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Urinary incontinence

Urinary incontinence

Dr. Faozat Aragbaye
Urinary incontinence is the involuntary leakage of urine. It means control over urinary sphincter is either lost or weakened.

Urinary incontinence is not just a medical problem. It can affect emotional, psychological and social life.


The causes and the type of incontinence are closely linked.

Stress incontinence

Factors include:

  • pregnancy and childbirth
  • menopause, as reduce oestrogen can make the bladder muscle weaker.
  • hysterectomy and some other surgical procedures.
  • age.
  • obesity.

Urge incontinence

The following causes of urge incontinence have been identified:

  • cystitis, an inflammation of the lining of the bladder.
  • neurological conditions, such as multiple sclerosis (MS), stroke, and Parkinson’s                   disease.
  • enlarged prostrate.

Overflow incontinence

This happens when there is an obstruction or blockage to the bladder. The following may cause an obstruction:

  • an enlarged prostate gland.
  • a tumour pressing against the bladder.
  • a urinary stones.


  • urinary incontinence surgery which went too far

Total incontinence

This can result from :

  • an anatomical defect present from birth
  • a spinal cord injury that impairs the nerve signals between the brain and the bladder.
  • A fistula, when a tube or channel develops between the bladder and a     nearby                 area, usually the vagina.

Other causes

These include:

  • some medications, especially some diuretics, antihypertensive drugs,                            sleeping tablets, sedatives and muscle                     relaxants.
  • alcohol
  • urinary tract infections(UTIs)


  The following are risk factors linked to urinary incontinence:

  • Age- the muscles in the bladder and urethra                 weaken with age
  • Gender–women have higher chance of experiencing stress incontinence than   men,     especially those that have had                    children.
  • Obesity – extra pressure is placed on the bladder and surrounding muscles.
  • Smoking.
  • Some diseases and conditions- diabetes, kidney disease, spinal cord injury, and   neurological diseases, for example,             stroke.
  • Prostrate disease.


The main symptom is the unintentional release (leakage) of urine. The leakage of urine may be occasional, minor and it may be small to moderate amount of urine more frequently.

  • Stress incontinence. Urine leaks when there is exertion of pressure on the bladder by coughing, sneezing, laughing, exercising or lifting something heavy.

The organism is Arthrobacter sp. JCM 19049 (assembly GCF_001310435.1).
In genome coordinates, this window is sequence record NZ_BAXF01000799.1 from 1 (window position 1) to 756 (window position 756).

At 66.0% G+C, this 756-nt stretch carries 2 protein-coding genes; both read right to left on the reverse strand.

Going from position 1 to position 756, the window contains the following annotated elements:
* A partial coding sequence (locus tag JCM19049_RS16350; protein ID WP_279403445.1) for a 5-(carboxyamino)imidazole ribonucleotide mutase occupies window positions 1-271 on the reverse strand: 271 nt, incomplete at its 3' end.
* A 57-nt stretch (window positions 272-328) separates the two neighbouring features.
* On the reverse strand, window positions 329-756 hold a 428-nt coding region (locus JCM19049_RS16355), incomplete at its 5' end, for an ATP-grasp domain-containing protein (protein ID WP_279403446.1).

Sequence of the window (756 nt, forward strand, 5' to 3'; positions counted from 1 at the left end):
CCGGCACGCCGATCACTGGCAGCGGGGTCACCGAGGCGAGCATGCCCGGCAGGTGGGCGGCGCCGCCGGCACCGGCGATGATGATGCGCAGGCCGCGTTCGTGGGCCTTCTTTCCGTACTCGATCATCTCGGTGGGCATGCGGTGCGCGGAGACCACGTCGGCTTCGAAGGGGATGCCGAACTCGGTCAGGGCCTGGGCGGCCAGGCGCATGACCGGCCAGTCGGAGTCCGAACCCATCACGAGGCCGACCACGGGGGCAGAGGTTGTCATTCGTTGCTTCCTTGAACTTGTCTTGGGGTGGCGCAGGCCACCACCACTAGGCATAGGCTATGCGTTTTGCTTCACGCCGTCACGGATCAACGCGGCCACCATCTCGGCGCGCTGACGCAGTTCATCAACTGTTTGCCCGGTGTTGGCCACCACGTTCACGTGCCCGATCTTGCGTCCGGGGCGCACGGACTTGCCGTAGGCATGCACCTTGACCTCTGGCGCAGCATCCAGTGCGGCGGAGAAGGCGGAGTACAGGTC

• Urge incontinence. There is sudden intense urge to urinate followed by an involuntary loss of urine. Urge incontinence may be caused by a minor condition such as infection, neurologic or diabetes.
  • Overflow incontinence. Constant dribbling of urine due to a bladder that doesn’t empty completely.
  • Functional incontinence. A physical or mental impairment that keeps one from reaching the toilet in time, for example, arthritis.
  • Mixed incontinence. A person may experience more than one type of urinary incontinence.


Diagnosis starts with a thorough history and physical examination. A simple manoeuvre that can demonstrate incontinence, such as coughing can be recommended for the patient.

Other tests that may be recommended include:

  • Urinalysis.

.·             Bladder diary

  • Post-void residual measurement.
  • Urodynamic test.

.·             Pelvic ultrasound


Treatment for urinary incontinence depends on the type of incontinence, its severity and the underlying cause. A combination of treatments may be needed. If there is underlying condition causing the symptoms, the condition would be treated.

The following treatment may be recommended:

  • Behavioural techniques.

.               Blader training-delay urination after        having                   urged to go.  This will lengthen the time                                between trips to the toilet.

.               Double voiding-urinating, then waiting                  a few minutes and try again.

.               Schedule toilet trips – urinating every     two to                   four hours rather than waiting for the need to                   go.

.  Fluid and diet management – reducing                liquid                     intake avoid consumption of      alcohol,                losing                    weight or increasing physical activity.

  • Pelvic floor muscle exercises
  • Electrical stimulation
  • Medications
  • Medical devices.
  • Interventional therapies
  • Surgery
  • Absorbent pads and catheters


Urinary incontinence is not always preventable . However to help decrease the risk , the following are recommended:

  • Maintain a healthy weight.
  • Practice pelvic floor exercises.
  • Avoid bladder irritants, such as caffeine, alcohol and acidic foods.
  • Eat more fibre that can prevent constipation, a cause of urinary incontinence.
  • Don’t smoke or seek help to stop smoking.

Owena Press Limited (Publisher of The Hope Newspaper), Akure

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